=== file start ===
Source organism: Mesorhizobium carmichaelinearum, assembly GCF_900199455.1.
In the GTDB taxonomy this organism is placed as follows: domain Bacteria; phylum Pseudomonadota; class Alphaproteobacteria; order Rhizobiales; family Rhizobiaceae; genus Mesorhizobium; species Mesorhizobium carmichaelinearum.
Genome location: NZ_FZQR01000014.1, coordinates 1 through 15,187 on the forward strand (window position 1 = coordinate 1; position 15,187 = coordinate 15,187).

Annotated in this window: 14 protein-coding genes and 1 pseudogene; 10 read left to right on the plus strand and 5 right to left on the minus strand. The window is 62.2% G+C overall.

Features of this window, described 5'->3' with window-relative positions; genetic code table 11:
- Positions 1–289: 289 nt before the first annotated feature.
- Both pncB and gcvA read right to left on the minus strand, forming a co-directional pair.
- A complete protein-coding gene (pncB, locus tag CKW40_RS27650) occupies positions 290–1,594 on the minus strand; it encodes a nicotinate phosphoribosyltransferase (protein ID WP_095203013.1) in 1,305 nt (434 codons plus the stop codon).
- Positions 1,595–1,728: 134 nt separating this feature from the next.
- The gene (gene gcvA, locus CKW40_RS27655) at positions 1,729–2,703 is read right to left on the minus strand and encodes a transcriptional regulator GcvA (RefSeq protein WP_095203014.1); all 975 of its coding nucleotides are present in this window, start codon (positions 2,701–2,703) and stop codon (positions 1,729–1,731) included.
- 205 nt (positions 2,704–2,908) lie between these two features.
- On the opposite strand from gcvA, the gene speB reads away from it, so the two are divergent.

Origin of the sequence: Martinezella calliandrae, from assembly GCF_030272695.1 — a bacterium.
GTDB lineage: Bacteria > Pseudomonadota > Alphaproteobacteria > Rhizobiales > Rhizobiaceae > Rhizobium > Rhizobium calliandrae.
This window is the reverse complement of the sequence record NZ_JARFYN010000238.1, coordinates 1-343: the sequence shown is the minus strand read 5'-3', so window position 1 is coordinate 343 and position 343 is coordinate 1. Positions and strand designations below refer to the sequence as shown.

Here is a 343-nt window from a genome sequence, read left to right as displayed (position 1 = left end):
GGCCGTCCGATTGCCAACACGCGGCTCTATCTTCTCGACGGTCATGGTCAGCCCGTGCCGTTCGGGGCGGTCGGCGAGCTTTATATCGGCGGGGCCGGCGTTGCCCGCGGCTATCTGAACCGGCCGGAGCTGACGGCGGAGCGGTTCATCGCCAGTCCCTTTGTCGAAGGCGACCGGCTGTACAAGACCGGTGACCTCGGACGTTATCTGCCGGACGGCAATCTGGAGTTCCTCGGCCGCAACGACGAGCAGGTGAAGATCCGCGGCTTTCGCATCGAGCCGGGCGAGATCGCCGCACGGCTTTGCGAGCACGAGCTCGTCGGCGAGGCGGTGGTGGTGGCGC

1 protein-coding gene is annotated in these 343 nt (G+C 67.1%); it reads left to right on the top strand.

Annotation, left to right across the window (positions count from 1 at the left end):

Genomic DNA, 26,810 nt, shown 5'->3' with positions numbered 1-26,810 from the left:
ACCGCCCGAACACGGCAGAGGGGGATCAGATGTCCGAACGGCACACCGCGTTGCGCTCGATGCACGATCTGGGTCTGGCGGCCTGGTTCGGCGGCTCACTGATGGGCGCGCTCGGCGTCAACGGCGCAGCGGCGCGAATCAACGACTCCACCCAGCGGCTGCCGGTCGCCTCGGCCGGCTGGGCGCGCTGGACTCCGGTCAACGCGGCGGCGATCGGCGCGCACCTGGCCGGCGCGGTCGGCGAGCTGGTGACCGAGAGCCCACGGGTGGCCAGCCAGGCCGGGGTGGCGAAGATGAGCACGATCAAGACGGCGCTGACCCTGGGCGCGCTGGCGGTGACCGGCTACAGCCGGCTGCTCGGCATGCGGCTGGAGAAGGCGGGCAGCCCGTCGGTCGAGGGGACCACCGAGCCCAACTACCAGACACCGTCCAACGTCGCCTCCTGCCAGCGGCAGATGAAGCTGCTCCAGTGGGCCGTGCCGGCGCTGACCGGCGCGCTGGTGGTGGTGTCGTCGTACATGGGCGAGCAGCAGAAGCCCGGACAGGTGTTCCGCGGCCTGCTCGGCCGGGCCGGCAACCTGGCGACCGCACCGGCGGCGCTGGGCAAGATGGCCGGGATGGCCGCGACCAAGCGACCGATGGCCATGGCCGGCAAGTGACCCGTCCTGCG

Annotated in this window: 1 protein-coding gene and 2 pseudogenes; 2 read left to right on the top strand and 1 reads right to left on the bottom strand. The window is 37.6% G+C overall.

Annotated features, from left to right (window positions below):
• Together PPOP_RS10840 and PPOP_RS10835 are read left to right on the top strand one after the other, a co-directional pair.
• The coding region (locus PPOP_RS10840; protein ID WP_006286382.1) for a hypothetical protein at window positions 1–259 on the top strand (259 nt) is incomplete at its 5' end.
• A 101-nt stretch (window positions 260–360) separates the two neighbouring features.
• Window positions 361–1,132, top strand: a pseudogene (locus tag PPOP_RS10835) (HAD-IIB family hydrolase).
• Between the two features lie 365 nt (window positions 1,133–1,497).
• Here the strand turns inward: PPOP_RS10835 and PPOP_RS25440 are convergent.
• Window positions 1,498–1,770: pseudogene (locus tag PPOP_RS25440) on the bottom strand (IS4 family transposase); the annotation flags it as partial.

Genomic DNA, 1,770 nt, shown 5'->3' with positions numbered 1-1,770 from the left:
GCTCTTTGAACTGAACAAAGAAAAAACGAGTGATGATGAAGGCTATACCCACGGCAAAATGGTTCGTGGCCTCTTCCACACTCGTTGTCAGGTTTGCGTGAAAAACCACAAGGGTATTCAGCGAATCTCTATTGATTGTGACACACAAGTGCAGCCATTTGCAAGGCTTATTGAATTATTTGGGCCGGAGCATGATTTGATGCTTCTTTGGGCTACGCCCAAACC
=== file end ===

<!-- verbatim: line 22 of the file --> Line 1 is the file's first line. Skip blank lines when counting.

Annotated in this window: 1 protein-coding gene and 2 pseudogenes; 2 read left to right on the top strand and 1 reads right to left on the bottom strand. The window is 37.6% G+C overall.